But beyond that, the two candidates’ understanding of homelessness and what to do about it travel in nearly opposite directions.

Nikkita Oliver is against all sweeps of homeless encampments in public spaces.

“Sweeping people further destabilizes them. And instead of further destabilizing folks for whom we don't have an option that meets their needs, we need to do everything we can to create more stability through radical accessibility,” they said.

By "radical accessibility," Oliver means the city should create a fund within the parks department to help homeless people who live in parks with mobile health clinics, hygiene stations and other services.

Oliver also believes Seattle and the county need to be spending more money to address homelessness.

“If we were spending enough, we would have already eliminated the crisis,” they said.

For housing, that spending needs to move to around $400 million per year in Seattle or around $1 billion per year at the King County level every year for the next 10 years, Oliver said.

“Having more public housing, more social housing, is just an essential part of building a city that actually views housing as a human right,” they said.

Oliver also believes one of the underlying reasons for the growing homelessness problem is capitalist speculation on housing. To address it, Oliver is advocating that the government buy up a large stock of housing that can't be bought and sold for a profit. Oliver calls this "de-commodifying” the housing market.

While critics might call some of her ideas radical or extreme, Oliver said, that language misses the point.

“Dr. Angela Davis uses the word radical to mean to get to the root, and if I am radical about anything, it is wanting to get to the root causes so we stop the crisis we're facing from ever happening again,” they said.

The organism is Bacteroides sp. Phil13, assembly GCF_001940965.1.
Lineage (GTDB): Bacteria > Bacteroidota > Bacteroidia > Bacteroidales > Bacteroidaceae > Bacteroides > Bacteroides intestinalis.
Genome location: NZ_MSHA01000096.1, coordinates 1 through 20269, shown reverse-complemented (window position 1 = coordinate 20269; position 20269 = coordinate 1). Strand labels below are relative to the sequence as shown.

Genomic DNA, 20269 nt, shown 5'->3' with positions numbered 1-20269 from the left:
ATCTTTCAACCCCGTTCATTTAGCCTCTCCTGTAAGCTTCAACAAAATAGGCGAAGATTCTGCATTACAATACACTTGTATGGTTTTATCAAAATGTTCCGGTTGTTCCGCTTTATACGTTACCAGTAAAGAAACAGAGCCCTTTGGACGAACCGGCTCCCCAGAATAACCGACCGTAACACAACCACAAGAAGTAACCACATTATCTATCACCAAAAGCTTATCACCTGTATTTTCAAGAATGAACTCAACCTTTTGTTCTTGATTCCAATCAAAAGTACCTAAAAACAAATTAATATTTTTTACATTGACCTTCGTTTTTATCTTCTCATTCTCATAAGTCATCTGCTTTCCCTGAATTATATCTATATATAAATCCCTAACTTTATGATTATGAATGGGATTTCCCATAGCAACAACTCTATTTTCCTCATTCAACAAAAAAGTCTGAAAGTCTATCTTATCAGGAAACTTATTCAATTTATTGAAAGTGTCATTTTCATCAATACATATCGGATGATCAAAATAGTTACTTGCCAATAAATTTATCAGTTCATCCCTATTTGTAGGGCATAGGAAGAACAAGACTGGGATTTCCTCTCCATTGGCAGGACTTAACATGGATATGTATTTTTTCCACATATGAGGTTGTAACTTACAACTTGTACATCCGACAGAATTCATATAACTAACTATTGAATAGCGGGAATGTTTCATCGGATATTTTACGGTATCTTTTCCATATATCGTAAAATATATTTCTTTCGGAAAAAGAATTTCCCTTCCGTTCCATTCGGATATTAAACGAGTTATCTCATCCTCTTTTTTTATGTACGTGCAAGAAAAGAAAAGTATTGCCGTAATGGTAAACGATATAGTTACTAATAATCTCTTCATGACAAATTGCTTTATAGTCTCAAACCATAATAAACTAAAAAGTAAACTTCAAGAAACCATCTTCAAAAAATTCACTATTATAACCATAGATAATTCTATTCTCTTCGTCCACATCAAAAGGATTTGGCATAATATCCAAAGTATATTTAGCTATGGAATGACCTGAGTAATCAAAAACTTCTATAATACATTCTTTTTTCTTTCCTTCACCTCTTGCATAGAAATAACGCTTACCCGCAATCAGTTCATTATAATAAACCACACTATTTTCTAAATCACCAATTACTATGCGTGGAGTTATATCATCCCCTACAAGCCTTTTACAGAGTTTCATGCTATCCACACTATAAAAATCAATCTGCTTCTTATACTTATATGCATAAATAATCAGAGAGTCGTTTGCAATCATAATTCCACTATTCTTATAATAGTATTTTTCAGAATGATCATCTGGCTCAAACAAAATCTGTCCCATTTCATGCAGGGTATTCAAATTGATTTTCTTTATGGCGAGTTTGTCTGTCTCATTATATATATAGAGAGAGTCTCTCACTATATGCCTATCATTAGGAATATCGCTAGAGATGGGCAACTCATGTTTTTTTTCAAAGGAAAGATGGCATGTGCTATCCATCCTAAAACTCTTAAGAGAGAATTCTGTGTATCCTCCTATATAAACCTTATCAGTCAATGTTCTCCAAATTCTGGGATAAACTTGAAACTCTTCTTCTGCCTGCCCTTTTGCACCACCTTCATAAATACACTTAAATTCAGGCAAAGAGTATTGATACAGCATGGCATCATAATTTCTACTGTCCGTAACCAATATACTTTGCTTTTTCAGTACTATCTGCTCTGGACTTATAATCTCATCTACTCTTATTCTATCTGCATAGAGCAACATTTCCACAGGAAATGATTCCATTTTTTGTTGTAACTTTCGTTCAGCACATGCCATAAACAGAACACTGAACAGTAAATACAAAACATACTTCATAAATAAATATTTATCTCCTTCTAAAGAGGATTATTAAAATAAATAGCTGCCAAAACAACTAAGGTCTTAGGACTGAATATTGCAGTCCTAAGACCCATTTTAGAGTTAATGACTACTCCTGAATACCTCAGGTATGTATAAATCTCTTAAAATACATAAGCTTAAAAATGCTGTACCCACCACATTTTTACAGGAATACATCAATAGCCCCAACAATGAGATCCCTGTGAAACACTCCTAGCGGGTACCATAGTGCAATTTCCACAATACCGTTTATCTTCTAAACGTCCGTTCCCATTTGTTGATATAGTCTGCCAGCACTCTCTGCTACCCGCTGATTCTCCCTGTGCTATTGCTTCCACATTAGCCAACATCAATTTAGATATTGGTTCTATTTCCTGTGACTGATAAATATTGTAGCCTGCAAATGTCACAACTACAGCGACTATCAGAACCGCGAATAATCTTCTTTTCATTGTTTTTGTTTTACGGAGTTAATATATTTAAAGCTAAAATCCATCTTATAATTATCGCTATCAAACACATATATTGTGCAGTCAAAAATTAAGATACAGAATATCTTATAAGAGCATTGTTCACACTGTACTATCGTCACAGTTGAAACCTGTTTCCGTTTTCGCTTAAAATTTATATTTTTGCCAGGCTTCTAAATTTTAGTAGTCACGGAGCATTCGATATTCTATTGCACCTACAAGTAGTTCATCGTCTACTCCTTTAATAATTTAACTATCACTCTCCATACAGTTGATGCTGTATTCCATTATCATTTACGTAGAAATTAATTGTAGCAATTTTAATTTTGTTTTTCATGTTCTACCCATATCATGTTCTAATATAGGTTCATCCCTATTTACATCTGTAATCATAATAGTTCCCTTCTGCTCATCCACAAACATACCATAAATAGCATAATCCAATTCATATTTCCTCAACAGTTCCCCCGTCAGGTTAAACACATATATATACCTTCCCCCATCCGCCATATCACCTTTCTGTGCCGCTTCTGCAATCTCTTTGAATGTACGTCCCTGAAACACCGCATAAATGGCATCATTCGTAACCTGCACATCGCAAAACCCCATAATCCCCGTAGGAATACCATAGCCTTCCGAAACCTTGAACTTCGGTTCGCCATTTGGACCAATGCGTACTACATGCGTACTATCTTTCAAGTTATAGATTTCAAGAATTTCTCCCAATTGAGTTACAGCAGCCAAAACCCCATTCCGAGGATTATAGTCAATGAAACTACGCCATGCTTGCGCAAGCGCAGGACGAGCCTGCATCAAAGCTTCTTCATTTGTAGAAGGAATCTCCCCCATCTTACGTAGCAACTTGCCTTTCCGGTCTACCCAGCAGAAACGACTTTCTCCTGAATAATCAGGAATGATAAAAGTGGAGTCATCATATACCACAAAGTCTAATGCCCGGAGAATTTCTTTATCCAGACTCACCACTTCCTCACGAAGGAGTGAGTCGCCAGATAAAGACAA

In contrast, Sara Nelson believes the current City Council is doing a terrible job addressing homelessness by spending money with no clear plan or results to show for it.

“Let’s get a plan first, let's show how we'll spend the money and if there's a deficit, then let's talk,” she said.

Nelson said Seattle should look to other places that have had more success with clear plans to address chronic homeless, for example.

Nelson also believes there's too much of a focus on housing itself, which leads city leaders to neglect related issues like mental illness and substance abuse. She said she would vote to dedicate more funding to address both.

On tent encampments, Nelson sees the current approach to as more inhumane than tolerant, especially for people with drug and alcohol problems, which she partly understands from personal experience.

“As somebody in recovery, I know being around your drug of choice is not helpful, so I believe that we're making homelessness worse by not addressing encampments,” Nelson said.

Unlike Oliver, Nelson supports removing tent encampments from parks and other public spaces.

Funding and Endorsements

According to the Seattle Ethics and Elections Commission, Oliver's financial contributors are most likely to work for the state of Washington, Amazon / Whole Foods, Microsoft and Google, or be currently unemployed.

Nelson has received most of her direct campaign funding from employees of the state of Washington and employees of companies including Amazon, Vulcan, and Microsoft, as well as from people who are currently unemployed.

In terms of endorsements, most organized labor groups such as the MLK Labor Council are backing Oliver, while most business organizations such as the Downtown Seattle Association support Nelson. As for newspaper endorsements, the two heavy hitters are on opposite sides as usual, with The Stranger supporting Oliver, and The Seattle Times backing Nelson.